January 21, 2015

8834514_sOne of the most common concerns among individuals who owe the IRS back taxes is that the agency will one day show up and take your house away from you.

If you’re wondering if the IRS can legally take your home, the quick answer is yes. Realistically speaking, however, they probably won’t.

In order to seize your principal residence, the agency is first required to obtain approval from a U.S. District Court judge in writing. You may contest this court order, and may request help from the Taxpayer Advocate Service to stop the seizure.

When determining whether judicial approval is needed to take your home, the definition of “principal residence” must be taken into consideration. According to the tax regulations, a house trailer or a houseboat may be classified as a principal residence. Your rental property or vacation home, on the other hand, may be seized at any time.

Regardless of what you may have heard, it is unlikely that the IRS will levy on your house, or even your other assets such as your furniture or cars. Due to the Taxpayer Bill or Rights, the IRS is generally discouraged from foreclosing upon your home and only does so as a last resort.

They’d much rather have you pay your back taxes through a tax settlement or a payment plan. Garnishing wages or levying your bank accounts and account receivables are an easier way for them to collect unpaid taxes. If they find no reasonable alternative to collect the unpaid taxes owed to them, only then will they opt to foreclose upon your home.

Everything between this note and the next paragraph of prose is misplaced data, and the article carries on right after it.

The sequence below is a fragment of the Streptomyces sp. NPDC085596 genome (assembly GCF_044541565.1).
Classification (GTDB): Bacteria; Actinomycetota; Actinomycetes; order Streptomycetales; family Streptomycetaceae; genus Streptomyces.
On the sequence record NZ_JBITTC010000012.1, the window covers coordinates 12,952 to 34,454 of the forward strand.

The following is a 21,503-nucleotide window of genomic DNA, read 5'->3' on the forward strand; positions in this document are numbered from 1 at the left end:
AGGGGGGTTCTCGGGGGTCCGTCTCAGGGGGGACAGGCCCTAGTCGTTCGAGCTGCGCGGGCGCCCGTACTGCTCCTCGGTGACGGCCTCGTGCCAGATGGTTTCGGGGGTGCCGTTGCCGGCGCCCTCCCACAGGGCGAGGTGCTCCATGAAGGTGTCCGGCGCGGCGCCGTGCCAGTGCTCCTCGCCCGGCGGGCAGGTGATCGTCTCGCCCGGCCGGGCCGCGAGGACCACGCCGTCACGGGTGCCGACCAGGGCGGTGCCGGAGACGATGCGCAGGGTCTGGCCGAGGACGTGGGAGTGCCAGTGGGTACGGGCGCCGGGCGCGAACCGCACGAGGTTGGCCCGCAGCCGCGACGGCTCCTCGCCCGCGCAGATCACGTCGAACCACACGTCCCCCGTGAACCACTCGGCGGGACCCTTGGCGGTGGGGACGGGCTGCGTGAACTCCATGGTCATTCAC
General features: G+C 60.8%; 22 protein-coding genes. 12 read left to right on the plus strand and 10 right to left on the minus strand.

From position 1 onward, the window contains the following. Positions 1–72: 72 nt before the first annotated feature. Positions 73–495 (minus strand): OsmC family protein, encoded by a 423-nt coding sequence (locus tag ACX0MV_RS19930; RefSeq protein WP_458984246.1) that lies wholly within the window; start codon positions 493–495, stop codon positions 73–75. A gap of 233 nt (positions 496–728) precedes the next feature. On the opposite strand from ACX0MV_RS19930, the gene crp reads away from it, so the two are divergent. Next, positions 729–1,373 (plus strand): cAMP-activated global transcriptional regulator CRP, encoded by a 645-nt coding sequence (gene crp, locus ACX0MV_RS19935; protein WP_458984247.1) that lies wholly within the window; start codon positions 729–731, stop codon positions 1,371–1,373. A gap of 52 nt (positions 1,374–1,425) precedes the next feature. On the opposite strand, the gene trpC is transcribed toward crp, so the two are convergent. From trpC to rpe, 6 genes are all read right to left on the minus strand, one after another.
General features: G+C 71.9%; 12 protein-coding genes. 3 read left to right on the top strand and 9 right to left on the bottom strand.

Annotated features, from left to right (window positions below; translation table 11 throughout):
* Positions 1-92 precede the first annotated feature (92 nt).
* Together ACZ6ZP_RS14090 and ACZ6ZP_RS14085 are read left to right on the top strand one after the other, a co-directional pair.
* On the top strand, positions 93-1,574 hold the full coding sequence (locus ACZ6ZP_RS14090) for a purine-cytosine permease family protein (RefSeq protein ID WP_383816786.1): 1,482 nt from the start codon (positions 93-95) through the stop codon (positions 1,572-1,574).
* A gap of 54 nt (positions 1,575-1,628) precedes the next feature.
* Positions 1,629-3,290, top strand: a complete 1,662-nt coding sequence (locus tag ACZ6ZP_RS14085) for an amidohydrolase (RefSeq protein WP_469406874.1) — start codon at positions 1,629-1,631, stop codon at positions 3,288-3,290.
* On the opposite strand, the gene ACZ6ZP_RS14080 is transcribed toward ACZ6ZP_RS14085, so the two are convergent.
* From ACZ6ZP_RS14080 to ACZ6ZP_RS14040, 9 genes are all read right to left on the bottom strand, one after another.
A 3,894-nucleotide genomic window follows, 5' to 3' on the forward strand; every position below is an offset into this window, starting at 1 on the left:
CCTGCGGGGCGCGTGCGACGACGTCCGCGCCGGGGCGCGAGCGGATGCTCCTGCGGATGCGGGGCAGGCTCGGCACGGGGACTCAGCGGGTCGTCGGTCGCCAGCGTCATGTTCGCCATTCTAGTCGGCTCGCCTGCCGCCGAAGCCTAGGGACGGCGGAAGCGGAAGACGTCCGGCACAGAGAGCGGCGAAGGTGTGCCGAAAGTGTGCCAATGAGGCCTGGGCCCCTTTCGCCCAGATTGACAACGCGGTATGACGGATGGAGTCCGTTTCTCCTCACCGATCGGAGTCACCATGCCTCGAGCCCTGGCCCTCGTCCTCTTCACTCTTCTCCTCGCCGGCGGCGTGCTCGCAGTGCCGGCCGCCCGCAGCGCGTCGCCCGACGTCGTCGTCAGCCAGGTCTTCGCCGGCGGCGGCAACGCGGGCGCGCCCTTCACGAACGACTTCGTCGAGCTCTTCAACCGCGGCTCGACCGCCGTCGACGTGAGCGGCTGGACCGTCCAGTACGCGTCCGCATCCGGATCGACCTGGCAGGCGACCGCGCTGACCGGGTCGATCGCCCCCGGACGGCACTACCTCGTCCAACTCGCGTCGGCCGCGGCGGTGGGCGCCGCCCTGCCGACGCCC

If you are negotiating with the IRS, it is important to keep in mind that the assets you are most concerned about the IRS taking are the often assets that the agency is least likely to take away from you. This is because the Internal Revenue Manual states that if there is insufficient to no equity in your property, the IRS is prohibited from seizing it.

In order for the IRS to be interested in your primary residence under the equity rules, there must be a substantial amount left after taking the value of your home, subtracting your mortgage, and then reducing it further by the costs of sale. The quick sale value is often used to make a determination of whether there is equity in your home, which is 80 percent of the full fair market value. Even with the equity, seizing your home is still something the IRS generally does not wish to do.

The IRS is fully aware that taking a personal residence is a drastic measure, and so they will only do so in rare situations and only after making several attempts to resolve the liability through other methods.

Categories: IRS